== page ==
January 25, 2009

The golden apse

The elaborate gold ornamentation of the altar area of Malate Church belies its fortress-like exterior. Since the church is dedicated to Our Lady of the Remedies, it is her image that is prominently displayed behind the altar. But since the Roman Catholic faith is centered around Jesus Christ, He is also represented in the wooden crucifix attached to the stained glass window in the dome of the apse. Behind that golden (what do you call it?) display case is a narrow corridor with steps leading to a small access door where one can reach in through the curtains to touch the image of Nuestra Señora de los Remedios. I remember doing so after attending Masses here with my aunt when I was a child, but I don't know if one can do that at any time or if the door is opened only on certain occasions. I took this photo late in December and the church still had its Christmas decorations. It was dark inside the church but the display case was brightly lit and the noon sun was coming in through the small windows high up the walls—if someone can coach me on how to take good photos in those conditions, I'd really appreciate it! To see the Malate Church's interior from farther up the nave (it has very pretty lamps), visit Anthony's "Inside Malate Church" post in Around Metro Manila. And while you're there, take a look at his other photos. Anthony has a wonderful touch with architectural details and his photos are always a treat to see.

altar area of the Malate Church

18 comments:

George said...

I think you got a good picture without any coaching. Thanks for a very interesting post.

Jarart said...

This is a good shot. So radiant and beautiful.

the donG said...

i didnt know it was that elegant. the last time i entered malate church was 4years ago.

Marc said...

What a wonderful scene, especially on a Sunday. Great colours and light. I don't thinks you did badly at all with this picture. In general, getting the best result is often a question of waiting until the light is at its best. Of course usually one doesn't have that much time.

MaCoBra said...

The picture looks good to me! But I am not a photo expert..

angela said...

I love the richness of the colour, Hilda, all that gold. I like the name too, Our Lady of the Remedies..

I've tagged you on todays post in Nice..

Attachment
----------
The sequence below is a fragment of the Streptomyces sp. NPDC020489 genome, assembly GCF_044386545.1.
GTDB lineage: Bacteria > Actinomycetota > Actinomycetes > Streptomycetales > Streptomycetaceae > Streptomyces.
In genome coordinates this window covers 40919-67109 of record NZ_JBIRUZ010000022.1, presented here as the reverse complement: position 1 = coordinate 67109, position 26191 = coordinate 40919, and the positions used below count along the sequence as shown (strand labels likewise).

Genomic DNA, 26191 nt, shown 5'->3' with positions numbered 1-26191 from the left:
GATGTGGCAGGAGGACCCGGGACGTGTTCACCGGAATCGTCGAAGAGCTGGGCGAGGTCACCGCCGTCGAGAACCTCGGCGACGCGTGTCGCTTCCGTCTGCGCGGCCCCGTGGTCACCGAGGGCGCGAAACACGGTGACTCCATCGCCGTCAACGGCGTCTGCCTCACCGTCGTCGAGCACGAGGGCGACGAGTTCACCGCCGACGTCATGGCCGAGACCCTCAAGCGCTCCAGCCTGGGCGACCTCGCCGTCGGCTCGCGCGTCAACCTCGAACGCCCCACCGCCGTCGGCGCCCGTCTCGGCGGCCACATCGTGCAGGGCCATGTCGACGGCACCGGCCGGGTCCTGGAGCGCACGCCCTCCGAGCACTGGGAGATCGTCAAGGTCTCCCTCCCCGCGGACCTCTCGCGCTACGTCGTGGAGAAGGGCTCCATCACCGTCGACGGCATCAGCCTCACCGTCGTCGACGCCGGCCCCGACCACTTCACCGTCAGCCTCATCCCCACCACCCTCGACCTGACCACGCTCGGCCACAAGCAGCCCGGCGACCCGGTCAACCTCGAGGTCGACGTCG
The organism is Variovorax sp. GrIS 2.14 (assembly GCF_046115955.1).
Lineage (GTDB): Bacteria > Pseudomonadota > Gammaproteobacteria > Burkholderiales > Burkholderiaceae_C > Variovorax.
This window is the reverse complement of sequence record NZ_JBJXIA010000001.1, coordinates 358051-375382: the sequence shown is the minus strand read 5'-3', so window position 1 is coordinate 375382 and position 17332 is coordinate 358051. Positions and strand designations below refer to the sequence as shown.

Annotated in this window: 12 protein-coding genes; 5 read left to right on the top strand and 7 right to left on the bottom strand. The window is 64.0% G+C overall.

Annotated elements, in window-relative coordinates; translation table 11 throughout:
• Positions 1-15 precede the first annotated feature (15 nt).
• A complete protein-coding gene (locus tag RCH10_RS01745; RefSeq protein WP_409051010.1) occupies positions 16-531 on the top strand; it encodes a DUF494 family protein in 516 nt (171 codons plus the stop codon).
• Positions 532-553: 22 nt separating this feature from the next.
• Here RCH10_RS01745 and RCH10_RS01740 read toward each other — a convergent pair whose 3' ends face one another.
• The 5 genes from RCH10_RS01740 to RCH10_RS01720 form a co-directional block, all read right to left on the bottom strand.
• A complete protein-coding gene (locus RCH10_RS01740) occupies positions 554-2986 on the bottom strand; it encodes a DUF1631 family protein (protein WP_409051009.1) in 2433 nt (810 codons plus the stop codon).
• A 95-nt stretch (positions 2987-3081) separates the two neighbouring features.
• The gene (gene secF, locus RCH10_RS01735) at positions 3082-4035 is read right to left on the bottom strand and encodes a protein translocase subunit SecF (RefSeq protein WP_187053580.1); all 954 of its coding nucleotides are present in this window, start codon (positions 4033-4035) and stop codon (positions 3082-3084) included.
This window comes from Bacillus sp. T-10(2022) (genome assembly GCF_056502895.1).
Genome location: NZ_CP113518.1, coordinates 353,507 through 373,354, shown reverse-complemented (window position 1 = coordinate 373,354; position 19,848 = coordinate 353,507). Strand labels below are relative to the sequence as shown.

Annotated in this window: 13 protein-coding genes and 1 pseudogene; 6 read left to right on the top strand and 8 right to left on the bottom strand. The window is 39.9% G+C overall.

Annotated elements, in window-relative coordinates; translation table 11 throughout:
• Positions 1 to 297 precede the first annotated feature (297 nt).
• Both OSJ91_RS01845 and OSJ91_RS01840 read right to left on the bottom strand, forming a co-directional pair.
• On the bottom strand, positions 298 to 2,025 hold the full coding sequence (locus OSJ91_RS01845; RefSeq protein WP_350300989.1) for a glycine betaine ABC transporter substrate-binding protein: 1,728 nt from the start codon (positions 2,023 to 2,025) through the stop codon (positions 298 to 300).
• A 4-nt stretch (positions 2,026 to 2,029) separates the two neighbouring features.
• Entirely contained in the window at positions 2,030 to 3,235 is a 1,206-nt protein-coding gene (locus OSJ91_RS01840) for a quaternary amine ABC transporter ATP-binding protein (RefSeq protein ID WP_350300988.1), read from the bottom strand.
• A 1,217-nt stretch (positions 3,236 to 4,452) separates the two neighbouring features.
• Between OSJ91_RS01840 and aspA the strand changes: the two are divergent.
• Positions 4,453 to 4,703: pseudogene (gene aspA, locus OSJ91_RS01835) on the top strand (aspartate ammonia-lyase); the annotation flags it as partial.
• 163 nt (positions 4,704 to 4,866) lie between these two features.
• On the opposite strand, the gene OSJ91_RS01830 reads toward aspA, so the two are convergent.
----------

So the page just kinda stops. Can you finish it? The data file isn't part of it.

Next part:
Pam said...

Your photo is wonderful! You do a fantastic job of bring us what your eyes see ;) be well, be happy

JM said...

Beautiful altar! I suppose those silver items are the Christmas decorations you are referring to as they don't seem to belong there.

Lois said...

I think you did a great job on this photograph Hilda! It is just beautiful.

Jackie said...

Yes, great job Hilda! (I don't know what the gold thing is called either)

Ruby said...

That is amazing. I clicked your photo to enlarge it so I could have a good look at the figure. The churches I've always gone to have never had anything so decorative.

Frankie / Nick said...

Personally I think you did yourself proud with that photograph. The lighting within the alter is a photographic challenge and you came out of it very well.
In response to your query, those rows are grapevines which produce the grapes for our local wineries.

Abraham Lincoln said...

The photograph you got is really OK in every way. If you wanted to take photos somewhere else in the church where there is less light, you would need to use a tripod, slow the shutter speed down and also increase the lens opening. I don't know what kind of camera you have but all of the things I mentioned are possible on the SLRs (single lens reflex) cameras.

Zsolt said...

I like this shiny shot!

Joe Narvaez said...

Nice picture! I miss going to Malate church.

tikno said...

So beautiful and look artistic.

Tamera said...

So beautiful! I will definitely make sure my mom pays your blog another visit.

John Felix said...

The crucifix above the dome of the altar [properly called retable is made of ivory. The colored glass behind it is called stained glass. Hope this would help.

Sadly, the original ivory image of Virgen de los Remedios was destroyed by the American forces during the War in Manila. It was brought here by the Augustinians in 1624. The new image, now venerated in the high altar, is now made of wood.

We have done a good replica of what used to be the original image based from the old photographs of the Virgin, and you could see it here: http://flic.kr/p/8Lk6Wc